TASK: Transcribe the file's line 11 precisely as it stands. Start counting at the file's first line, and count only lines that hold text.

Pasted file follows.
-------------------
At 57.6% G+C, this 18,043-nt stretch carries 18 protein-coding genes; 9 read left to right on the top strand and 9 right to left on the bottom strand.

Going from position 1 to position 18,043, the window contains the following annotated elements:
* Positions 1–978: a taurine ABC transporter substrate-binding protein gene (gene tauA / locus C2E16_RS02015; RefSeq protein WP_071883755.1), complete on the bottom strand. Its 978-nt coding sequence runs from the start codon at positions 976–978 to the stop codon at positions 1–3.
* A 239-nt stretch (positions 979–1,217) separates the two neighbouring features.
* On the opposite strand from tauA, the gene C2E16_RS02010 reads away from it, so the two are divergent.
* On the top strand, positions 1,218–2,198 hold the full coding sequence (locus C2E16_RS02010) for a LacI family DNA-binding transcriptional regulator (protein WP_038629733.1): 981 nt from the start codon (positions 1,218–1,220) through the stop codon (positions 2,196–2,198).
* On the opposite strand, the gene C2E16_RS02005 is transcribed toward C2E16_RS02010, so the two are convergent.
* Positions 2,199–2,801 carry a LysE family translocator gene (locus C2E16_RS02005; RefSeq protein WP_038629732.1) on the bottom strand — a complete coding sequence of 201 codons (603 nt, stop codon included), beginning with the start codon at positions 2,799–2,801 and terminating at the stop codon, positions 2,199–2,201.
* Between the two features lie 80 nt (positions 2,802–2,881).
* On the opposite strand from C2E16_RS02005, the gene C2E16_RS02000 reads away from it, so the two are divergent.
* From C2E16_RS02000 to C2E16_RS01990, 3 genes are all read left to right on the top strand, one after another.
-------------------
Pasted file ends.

* From C2E16_RS02000 to C2E16_RS01990, 3 genes are all read left to right on the top strand, one after another.